Search

More memories from Woolies glory days

PUBLISHED: 11:49 09 January 2009 | UPDATED: 22:10 05 July 2010

June Begbie, Helen Mace, Betty Vincent and Lily Knights presenting store manager Stephen Morgan with a silver tankard in appreciation of allowing the reunion of former employees to be held at the store on June 22, 1983

June Begbie, Helen Mace, Betty Vincent and Lily Knights presenting store manager Stephen Morgan with a silver tankard in appreciation of allowing the reunion of former employees to be held at the store on June 22, 1983

WOOLWORTHS closed its doors for the final time this week as high street shopping as we know it changed forever.

Stores up and down the country abandoned their key locations in town and city centres as thousands of employees started a new chapter in their lives and millions of shoppers looked for a new store to meet their needs.

Happy smiles from helpers Faith Short and Tina Catchpole at the Woolworths "Help a Child to See" event in October 14, 1988

WOOLWORTHS closed its doors for the final time this week as high street shopping as we know it changed forever.

Stores up and down the country abandoned their key locations in town and city centres as thousands of employees started a new chapter in their lives and millions of shoppers looked for a new store to meet their needs.

Over the last two weeks Turning Back the Clock has taken a look at some of the history of the well-loved Lowestoft store and this week we continue the trip down memory lane.

The shop has always been well-known for its tight-knit staff and no-one epitomises this more than friends Betty Vincent, nee Pye, Helen Mace, nee Algar, and Lily Knights, nee Challis.

The three first met when they worked at the store in Kirkley during the 1940s, when Helen was a cashier and Lily was a supervisor. Betty first joined in 1942 where she worked on the sweet counter. She later moved into the office, where she worked as a cashier until 1949 when she got married.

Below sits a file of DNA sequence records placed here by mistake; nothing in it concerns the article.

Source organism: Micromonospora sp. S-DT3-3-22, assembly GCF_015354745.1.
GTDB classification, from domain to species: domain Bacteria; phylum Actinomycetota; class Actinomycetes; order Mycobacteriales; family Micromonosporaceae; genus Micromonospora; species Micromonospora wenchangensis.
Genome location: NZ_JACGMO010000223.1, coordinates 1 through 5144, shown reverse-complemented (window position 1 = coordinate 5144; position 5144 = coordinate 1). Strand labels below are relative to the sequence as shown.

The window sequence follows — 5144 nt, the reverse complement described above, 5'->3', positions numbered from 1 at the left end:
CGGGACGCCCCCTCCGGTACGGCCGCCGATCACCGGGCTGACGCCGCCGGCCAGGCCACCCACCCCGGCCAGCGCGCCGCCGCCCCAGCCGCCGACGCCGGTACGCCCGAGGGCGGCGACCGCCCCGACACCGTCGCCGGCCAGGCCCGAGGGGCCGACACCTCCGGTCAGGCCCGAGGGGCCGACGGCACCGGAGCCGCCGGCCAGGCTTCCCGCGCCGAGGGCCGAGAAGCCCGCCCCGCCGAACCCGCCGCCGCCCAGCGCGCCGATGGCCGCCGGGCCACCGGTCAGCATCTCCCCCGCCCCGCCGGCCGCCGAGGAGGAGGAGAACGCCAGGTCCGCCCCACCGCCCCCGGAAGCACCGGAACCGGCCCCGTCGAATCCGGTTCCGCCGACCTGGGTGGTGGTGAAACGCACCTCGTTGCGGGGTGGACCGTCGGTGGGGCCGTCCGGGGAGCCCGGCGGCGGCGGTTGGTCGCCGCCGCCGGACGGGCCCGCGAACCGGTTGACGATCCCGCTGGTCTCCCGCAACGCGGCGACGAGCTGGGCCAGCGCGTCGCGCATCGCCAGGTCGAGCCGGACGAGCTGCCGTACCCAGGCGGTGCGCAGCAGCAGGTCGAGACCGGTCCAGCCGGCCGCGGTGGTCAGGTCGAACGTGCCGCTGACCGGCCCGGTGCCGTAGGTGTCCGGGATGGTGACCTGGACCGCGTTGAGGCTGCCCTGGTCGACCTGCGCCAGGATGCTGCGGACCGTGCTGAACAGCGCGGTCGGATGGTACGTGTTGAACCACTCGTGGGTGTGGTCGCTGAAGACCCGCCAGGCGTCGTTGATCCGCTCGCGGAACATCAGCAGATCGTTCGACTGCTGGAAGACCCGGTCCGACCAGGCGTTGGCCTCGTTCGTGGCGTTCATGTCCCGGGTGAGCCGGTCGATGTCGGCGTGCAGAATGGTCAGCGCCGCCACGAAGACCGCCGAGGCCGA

Despite leaving, the three have stayed in touch and have met every Thursday evening for the last 64 years.

“We have been more like sisters than friends, seeing each other through marriages, christening and the loss of husbands,” said Mrs Vincent, of The Graylings, Carlton Colville.

Betty, 80, has many fond memories from her time at the store and recalled a particularly severe winter in 1947. A coal shortage meant that the office staff had to forego heating and instead sat wrapped in blankets, with a jug of hot cocoa and hurricane lamps on the counters.

In 1983 the three close friends were instrumental in organising a reunion of wartime staff. On June 22 around 60 former employees who had worked at the Kirkley store between 1941 and 1950 met at the staff canteen above the London Road North shop to reminisce and share stories from their employment.

That evening current store manager Stephen Morgan presented a flower arrangement to Sybil Cutts, who had helped to prepare the original Lowestoft Woolworths store in 1922. Mr Morgan was also presented with an engraved tankard to thank him for allowing the reunion to be held in the canteen.

Photographer Mick Howes also evoked more memories of the great camaraderie between staff when he sent in a photograph from 1988.

On October 14, The Journal featured this image together with a story of the staff's charity efforts. That weekend employees had set out their own stalls in the car park behind the store to raise money for the Help a Child to See campaign.

A total of £456 was raised on the day as they sold everything from bric-a-brac to homemade cakes as part of the £250,000 campaign to buy special laser operating equipment.


If you value what this story gives you, please consider supporting the Lowestoft Journal. Click the link in the yellow box below for details.

Become a supporter

This newspaper has been a central part of community life for many years, through good times and bad, serving as your advocate and trusted source of local information. Our industry is facing testing times, which is why I’m asking for your support. Every single contribution will help us continue to produce award-winning local journalism that makes a measurable difference to our community.

Thank you.

Most Read

Most Read

Latest from the Lowestoft Journal